The event took place 9 days after Black Saturday and highlights from the event were shown on WWF World Championship Wrestling on WTBS. Bob Backlund was on his way out of WWF after his five-year run as WWF Heavyweight Champion and moved to the NWA-AWA promotion Pro Wrestling USA; Backlund would not return to the WWF until 1992. In January 1985 the North-South Connection of Adrian Adonis and Dick Murdoch would lose their WWF World Tag Team titles to Barry Windham and Mike Rotundo (the US Express). Tito Santana would lose his Intercontinental title to Greg Valentine on an episode of Maple Leaf Wrestling in October 1984.

Antonio Inoki would retain the WWF World Martial Arts title (in 1985 the title became the property of New Japan Pro Wrestling after the WWF and NJPW ended their working arrangement) until losing it to Shota Chochishvili in April 1989, ending Inoki's 11 year run as champion. Inoki regained the title a month later and then NJPW retired the title in favor of the "Greatest 18 Championship".

Results

No.Results[1]StipulationsTimes[1]
1DSika defeated Ron ShawSingles match5:03
2DThe Iron Sheik defeated Tony GareaSingles match5:56
3DTito Santana (c) vs. Bob Orton, Jr. ended in a drawSingles match for the WWF Intercontinental Championship20:00
4DBob Backlund defeated Paul Vachon via submissionSingles match7:24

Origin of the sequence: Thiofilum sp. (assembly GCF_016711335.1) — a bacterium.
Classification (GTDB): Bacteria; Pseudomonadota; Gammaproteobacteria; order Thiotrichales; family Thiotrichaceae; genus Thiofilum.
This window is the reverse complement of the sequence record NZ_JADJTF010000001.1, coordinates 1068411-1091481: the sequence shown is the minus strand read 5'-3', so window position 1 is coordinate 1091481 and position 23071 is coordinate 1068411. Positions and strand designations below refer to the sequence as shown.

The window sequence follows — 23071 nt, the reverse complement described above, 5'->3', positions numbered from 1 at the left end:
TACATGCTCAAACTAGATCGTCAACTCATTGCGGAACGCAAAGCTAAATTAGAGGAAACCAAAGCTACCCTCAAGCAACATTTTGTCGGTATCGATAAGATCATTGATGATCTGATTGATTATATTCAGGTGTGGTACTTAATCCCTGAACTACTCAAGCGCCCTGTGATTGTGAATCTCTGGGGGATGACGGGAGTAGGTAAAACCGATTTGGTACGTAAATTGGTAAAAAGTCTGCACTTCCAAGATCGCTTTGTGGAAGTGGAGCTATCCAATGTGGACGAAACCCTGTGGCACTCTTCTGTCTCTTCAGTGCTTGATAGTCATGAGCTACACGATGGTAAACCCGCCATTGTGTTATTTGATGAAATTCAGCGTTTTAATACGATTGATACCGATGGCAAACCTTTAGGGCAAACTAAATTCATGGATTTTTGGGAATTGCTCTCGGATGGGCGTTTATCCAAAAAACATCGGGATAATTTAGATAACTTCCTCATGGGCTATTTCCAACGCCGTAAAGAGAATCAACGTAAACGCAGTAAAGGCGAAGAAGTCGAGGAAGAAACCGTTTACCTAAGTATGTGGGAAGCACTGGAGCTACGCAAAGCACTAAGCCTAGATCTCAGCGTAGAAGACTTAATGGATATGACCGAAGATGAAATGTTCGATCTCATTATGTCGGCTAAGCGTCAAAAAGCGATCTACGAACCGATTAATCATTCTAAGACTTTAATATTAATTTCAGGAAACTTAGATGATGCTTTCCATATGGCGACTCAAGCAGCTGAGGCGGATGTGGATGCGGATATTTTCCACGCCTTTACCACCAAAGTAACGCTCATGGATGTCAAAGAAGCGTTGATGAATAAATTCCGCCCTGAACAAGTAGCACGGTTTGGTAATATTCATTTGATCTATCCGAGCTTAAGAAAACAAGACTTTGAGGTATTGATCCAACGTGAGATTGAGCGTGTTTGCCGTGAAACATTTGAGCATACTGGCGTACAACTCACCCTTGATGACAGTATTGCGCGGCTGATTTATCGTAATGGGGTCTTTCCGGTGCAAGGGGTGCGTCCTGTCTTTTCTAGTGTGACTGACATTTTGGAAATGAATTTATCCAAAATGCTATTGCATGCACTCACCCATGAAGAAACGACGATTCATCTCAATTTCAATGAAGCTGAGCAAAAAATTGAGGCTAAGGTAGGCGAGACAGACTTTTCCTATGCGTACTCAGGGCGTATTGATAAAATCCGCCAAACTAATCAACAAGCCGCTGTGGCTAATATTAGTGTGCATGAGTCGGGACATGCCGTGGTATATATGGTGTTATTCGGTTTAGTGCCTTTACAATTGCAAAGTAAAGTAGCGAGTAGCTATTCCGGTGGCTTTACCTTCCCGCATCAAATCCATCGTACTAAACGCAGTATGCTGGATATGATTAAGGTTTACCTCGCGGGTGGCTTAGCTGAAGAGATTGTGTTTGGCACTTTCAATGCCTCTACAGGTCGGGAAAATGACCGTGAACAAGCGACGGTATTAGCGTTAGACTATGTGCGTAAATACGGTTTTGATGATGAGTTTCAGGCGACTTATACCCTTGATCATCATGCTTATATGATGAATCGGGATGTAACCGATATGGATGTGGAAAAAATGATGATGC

5Hulk Hogan (c) defeated Greg Valentine (with Lou Albano)Singles match for the WWF World Heavyweight Championship10:24
6DAntonio Inoki (c) defeated Charlie FultonSingles match for the WWF World Martial Arts Heavyweight Championship3:50
7DAdrian Adonis and Dick Murdoch (c) defeated Sgt. Slaughter and Terry DanielsTag team match for the WWF Tag Team Championship17:16
8Wendi Richter (with Cyndi Lauper and David Wolff) defeated The Fabulous Moolah (c) (with Lou Albano)Singles match for the WWF Women's Championship[4]11:20
9DPaul Orndorff defeated Chief Jay StrongbowSingles match6:05
10DAfa defeated Rene GouletSingles match3:43
11DAntonio Inoki won by last eliminating Rene Goulet20-man battle royal13:23
(c) – the champion(s) heading into the match
D – this was a dark match

References

  1. ^ a b c d e f g h i j "The War to Settle the Score results". Wrestling Supercards and Tournaments. July 23, 1984. Retrieved 2010-09-05.
  2. ^ Coulson, Steve (6 September 2019). "WWE Network News And Tidbits: Latest WWE Hidden Gems Removed, Intercontinental Title Category, WWE 24". Retrieved 2023-09-30.
  3. ^ a b Beekman, Scott (2006). Ringside: A History of Professional Wrestling in America. Greenwood Publishing Group. p. 125. ISBN 0-275-98401-X.
  4. ^ a b "Captain Lou Albano". WWE. Retrieved May 2, 2012.
  5. ^ "History of the Women's Championship: The Fabulous Moolah". WWE. Retrieved 2009-01-14.
  6. ^ "History of the Women's Championship: Wendi Richter". WWE. Retrieved 2009-01-14.
  7. ^ Oliver, Greg; Johnson, Steven (2007). The Pro Wrestling Hall of Fame: The Heels. ECW Press. pp. 99–100. ISBN 978-1-55022-759-8.
  8. ^ "History of the Women's Championship: Leilani Kai". WWE. Retrieved 2009-01-14.